Monday 4 January 2016

The Ballad of Mulan, a history girl of note - by Katherine Langrish

I've always liked Arthur Waley's translations of Chinese literature and poetry, and I came across this one recently in an old edition I found in a second-hand bookshop. It was exciting to find a source for the story most of us know only from Disney, and I thought History Girl readers would enjoy it too - especially the unexpected ending as it pokes fun at the notion that men and women are essentially different in their abilities. The rough ballad style Waley has chosen seems well suited to the simplicity of the story, to which he adds the note: 'Written in northern China during the domination of the Wei Tartars, Sixth Century AD'.  You can compare it with a more recent translation here:

Click, click, for ever click, click;
Mulan sits at the door and weaves.
Listen, and you will not hear the shuttle’s sound,
But only hear a girl’s sobs and sighs.
“Oh tell me, lady, are you thinking of your love,
Oh tell me, lady, are you longing for your dear?”
“Oh no, oh no, I am not thinking of my love,
Oh no, oh no, I am not longing for my dear.
But last night I read the battle-roll;
The Khan has ordered a great levy of men.
The battle-roll was written in twelve books,
And in each book stood my father’s name.
My father’s sons are not grown men,
And of my brothers, none is older than me.
Oh let me to the market to buy saddle and horse,
And ride with the soldiers to take my father’s place.”
In the eastern market she’s bought a gallant horse,
In the western market she’s bought saddle and cloth.
In the southern market she’s bought snaffle and reins,
In the northern market she’s bought a tall whip.
In the morning she stole from her father’s and mother’s house;
At night she was camping by the Yellow River’s side.
She could not hear her father and mother calling to her by her name,
But only the voice of the Yellow River as its waters swirled through the night.
At dawn they left the River and went on their way;
At dusk they came to the Black Water’s side.
She could not hear her father and mother calling to her by her name,
She could only hear the muffled voices of foreign horsemen riding on the hills of Yen.
A thousand leagues she tramped on the errands of war,
Frontiers and hills she crossed like a bird in flight.
Through the northern air echoed the watchman’s tap;
The wintry light gleamed on coats of mail.
The captain had fought a hundred fights, and died;
The warriors in ten years had won their rest.
They went home, they saw the Emperor’s face;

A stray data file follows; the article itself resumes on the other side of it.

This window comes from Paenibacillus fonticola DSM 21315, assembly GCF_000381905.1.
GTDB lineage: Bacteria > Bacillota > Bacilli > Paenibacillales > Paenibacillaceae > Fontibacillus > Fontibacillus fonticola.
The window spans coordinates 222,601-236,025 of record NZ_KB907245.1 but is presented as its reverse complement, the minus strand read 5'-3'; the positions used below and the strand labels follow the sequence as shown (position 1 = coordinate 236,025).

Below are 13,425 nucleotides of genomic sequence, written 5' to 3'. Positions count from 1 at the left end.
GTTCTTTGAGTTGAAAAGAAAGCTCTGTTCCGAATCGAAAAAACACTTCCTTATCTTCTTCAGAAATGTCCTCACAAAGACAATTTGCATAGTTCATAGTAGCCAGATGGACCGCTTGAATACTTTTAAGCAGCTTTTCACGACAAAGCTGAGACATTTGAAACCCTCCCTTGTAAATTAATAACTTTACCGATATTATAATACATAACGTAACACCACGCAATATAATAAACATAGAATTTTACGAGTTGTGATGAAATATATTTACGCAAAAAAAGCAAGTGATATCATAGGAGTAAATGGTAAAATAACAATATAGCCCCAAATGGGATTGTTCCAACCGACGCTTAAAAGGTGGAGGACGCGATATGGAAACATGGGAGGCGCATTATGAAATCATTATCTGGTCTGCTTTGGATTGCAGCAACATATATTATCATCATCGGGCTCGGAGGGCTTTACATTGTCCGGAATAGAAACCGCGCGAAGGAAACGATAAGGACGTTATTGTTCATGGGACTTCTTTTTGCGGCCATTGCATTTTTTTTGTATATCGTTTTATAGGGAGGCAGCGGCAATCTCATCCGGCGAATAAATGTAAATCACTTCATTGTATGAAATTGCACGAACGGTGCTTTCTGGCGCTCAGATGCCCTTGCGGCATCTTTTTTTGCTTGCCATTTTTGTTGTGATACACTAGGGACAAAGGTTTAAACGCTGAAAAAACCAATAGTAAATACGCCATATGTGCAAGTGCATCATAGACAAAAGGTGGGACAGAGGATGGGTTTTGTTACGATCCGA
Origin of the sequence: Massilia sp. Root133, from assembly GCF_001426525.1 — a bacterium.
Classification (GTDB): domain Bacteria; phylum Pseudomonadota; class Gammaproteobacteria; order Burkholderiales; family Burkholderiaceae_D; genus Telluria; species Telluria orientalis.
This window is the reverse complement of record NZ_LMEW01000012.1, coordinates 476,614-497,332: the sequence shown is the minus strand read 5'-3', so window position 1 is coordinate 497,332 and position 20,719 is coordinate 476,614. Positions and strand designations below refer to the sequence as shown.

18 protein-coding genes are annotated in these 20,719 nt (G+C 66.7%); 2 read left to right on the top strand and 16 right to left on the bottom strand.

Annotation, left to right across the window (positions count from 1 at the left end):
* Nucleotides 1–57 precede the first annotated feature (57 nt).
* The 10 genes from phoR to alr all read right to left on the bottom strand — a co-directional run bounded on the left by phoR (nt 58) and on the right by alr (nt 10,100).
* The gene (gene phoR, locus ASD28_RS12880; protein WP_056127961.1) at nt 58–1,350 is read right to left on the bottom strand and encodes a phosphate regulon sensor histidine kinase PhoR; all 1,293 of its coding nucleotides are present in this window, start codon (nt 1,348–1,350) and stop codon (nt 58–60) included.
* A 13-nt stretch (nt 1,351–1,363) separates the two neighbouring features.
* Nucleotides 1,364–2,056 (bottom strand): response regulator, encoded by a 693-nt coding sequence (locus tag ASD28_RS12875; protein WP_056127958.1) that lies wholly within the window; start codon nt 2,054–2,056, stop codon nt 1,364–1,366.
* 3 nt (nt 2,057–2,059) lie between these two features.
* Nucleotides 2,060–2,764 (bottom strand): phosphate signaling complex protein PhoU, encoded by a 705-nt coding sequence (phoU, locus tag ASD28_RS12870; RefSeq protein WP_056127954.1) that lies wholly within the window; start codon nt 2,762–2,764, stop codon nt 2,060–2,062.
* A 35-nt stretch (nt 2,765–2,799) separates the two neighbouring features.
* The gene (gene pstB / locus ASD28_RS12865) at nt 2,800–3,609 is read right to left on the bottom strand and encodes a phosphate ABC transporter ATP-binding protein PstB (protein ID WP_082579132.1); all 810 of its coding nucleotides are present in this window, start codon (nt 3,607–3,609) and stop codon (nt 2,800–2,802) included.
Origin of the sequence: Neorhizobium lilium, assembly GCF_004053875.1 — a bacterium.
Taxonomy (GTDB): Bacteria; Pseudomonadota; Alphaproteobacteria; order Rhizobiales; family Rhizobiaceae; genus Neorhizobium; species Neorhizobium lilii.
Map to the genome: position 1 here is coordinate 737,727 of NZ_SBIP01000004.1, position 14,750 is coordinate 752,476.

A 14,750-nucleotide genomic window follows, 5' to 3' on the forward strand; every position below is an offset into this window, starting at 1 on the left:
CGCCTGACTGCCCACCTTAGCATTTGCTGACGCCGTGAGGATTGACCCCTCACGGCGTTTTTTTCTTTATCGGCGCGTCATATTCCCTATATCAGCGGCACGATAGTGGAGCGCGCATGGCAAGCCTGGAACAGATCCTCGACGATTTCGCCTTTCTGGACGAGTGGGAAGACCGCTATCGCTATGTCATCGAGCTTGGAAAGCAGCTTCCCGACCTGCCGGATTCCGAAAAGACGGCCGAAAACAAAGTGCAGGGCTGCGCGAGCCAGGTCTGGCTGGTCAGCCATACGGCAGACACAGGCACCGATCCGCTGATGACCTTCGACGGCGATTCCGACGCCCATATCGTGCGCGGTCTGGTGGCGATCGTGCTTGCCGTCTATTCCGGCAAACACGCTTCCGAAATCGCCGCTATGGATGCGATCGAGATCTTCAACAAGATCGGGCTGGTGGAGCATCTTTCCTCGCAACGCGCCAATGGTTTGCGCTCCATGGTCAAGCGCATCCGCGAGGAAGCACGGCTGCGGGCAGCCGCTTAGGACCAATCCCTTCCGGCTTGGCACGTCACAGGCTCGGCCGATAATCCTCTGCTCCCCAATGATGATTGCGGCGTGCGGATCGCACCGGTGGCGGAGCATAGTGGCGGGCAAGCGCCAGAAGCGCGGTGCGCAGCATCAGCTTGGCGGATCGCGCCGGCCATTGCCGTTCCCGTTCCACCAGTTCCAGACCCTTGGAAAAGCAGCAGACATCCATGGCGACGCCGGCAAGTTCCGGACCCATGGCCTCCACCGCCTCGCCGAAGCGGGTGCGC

The Son of Heaven was seated in the Hall of Light.
The deeds of the brave were recorded in twelve books;
In prizes he gave a hundred thousand cash.
Then spoke the Khan and asked her what she would take.
“Oh, Mulan asks not to be made
A Counsellor at the Khan’s court;
I only beg for a camel that can march
A thousand leagues a day,
To take me back to my home.”
When her father and mother heard that she had come,
They went out to the wall and led her back to the house.
When her little sister heard that she had come,
She went to the door and rouged her face afresh.
When her little brother heard that his sister had come,
He sharpened his knife and darted like a flash
Towards the pigs and sheep.
She opened the gate that leads to the eastern tower,
She sat on her bed that stood in the western tower,
She cast aside her heavy soldier’s cloak,
And wore again her old-time dress.
She stood at the window and bound her cloudy hair;
She went to the mirror and fastened her yellow combs.
She left the house and met her messmates on the road;
Her messmates were startled out of their wits.
They had marched with her for twelve years of war
And never known that Mulan was a girl.
For the male hare sits with its legs tucked in,
And the female hare is known for her bleary eye;
But set them both scampering side by side,
And who so wise could tell you “This is he”?
Translated by Arthur Waley, Chinese Poems, George Allen & Unwin 1936

Picture credits: 

Hua Mulan on white horse: image from

Hua Mulan on bay horse: image from


Lydia Syson said...

You've sent me racing to find out more about Arthur Waley. Thank you!

Katherine Roberts said...

A heroine after my own heart! I haven't seen the Disney version of Mulan, but this reminds me of a book I came across during my Genghis Khan research: "I Rode a Horse of Milk White Jade" by Diana Wilson, where the heroine also dresses as a boy to ride her favourite horse with the Khan's soldiers - perhaps it's based on the Mulan story?

Leslie Wilson said...

Thanks, Kath. I did enjoy this. I must get back Arthur Waley - he was such a brilliant translator of Chinese poetry!

Katherine Langrish said...

Such a great title, Katherine!